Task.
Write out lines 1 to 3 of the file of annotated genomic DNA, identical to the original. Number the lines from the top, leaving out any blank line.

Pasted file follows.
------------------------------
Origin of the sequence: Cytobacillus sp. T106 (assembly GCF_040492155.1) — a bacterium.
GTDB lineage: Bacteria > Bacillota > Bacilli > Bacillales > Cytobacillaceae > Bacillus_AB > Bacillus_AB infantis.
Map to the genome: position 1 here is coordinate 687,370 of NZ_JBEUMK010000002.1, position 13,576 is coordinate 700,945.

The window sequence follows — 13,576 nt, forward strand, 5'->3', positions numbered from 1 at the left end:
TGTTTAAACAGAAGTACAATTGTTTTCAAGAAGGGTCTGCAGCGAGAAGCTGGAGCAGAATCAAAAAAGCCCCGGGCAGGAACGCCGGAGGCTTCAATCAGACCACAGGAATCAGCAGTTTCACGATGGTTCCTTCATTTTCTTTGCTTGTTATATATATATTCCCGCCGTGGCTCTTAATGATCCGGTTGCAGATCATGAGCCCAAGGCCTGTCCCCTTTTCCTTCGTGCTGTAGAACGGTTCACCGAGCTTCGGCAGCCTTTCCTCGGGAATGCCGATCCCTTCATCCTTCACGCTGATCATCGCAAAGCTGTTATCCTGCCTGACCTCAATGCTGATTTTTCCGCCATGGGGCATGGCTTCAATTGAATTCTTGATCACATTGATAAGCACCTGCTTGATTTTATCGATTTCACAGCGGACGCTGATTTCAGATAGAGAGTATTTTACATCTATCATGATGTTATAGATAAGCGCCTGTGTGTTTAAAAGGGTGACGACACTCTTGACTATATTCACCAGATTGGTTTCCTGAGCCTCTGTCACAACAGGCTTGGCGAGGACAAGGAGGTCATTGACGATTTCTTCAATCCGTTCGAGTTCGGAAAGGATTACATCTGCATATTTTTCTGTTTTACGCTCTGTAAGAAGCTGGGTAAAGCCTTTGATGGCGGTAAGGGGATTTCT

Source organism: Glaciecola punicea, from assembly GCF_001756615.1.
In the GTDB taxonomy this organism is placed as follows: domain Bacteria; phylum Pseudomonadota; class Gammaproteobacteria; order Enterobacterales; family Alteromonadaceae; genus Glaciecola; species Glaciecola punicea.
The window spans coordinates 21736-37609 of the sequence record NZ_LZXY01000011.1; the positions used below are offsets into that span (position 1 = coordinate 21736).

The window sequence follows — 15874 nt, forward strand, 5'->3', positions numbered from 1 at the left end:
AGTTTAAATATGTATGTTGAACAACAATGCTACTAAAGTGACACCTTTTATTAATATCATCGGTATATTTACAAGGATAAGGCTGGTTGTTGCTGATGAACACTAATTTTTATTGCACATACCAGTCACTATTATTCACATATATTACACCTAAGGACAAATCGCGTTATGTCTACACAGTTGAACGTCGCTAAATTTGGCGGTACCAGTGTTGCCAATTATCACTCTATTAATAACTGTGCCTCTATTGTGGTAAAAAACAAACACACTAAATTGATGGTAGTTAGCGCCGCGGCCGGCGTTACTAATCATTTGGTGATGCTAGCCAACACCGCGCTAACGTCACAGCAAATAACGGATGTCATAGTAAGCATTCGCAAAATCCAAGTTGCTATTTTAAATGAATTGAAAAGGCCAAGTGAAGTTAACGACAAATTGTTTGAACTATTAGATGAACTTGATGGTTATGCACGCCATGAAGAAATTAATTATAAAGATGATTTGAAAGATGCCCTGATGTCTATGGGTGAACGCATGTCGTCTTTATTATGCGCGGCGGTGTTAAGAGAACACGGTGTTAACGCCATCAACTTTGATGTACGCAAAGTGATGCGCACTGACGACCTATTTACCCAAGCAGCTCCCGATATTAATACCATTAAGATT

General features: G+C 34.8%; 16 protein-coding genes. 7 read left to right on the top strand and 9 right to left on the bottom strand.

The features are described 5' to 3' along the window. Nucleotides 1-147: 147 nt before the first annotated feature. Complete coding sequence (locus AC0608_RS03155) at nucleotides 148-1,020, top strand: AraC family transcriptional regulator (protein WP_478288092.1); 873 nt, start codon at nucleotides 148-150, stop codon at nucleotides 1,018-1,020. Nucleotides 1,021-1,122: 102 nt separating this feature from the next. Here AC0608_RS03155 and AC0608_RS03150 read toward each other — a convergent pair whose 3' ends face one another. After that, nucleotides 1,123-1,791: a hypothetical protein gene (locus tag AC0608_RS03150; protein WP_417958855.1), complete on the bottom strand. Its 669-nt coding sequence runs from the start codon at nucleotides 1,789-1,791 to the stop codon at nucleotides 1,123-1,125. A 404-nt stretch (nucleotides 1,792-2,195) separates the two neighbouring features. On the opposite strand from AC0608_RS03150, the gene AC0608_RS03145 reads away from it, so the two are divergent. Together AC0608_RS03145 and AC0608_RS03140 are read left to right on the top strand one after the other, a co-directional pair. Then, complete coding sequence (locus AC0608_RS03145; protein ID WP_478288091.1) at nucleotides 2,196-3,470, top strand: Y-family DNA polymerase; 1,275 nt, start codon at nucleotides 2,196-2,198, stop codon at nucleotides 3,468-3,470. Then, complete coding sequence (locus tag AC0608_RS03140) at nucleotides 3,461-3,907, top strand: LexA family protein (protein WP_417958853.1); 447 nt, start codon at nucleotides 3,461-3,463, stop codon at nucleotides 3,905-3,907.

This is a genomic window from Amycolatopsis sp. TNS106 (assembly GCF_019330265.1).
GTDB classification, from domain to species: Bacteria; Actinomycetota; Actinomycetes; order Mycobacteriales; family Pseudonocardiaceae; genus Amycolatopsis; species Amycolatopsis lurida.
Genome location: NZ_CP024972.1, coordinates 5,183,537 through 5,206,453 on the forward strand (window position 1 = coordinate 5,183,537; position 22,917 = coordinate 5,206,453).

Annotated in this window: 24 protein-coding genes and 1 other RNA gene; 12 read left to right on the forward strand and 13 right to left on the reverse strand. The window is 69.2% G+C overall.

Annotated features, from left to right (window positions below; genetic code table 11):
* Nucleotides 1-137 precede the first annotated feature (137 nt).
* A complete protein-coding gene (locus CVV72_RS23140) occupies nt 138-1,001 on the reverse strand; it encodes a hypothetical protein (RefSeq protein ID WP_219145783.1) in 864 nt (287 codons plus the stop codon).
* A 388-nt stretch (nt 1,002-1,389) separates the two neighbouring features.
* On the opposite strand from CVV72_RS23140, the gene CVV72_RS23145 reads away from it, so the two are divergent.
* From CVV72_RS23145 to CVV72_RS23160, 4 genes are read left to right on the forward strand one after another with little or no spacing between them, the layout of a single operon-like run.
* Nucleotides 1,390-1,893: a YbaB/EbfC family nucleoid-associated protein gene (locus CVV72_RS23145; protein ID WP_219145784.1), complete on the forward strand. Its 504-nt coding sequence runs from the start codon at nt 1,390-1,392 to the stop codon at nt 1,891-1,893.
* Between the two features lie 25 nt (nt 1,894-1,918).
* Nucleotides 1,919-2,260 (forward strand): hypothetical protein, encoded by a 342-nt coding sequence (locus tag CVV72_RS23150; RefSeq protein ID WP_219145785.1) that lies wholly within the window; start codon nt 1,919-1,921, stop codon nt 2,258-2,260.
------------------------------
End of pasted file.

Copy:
Origin of the sequence: Cytobacillus sp. T106 (assembly GCF_040492155.1) — a bacterium.
GTDB lineage: Bacteria > Bacillota > Bacilli > Bacillales > Cytobacillaceae > Bacillus_AB > Bacillus_AB infantis.
Map to the genome: position 1 here is coordinate 687,370 of NZ_JBEUMK010000002.1, position 13,576 is coordinate 700,945.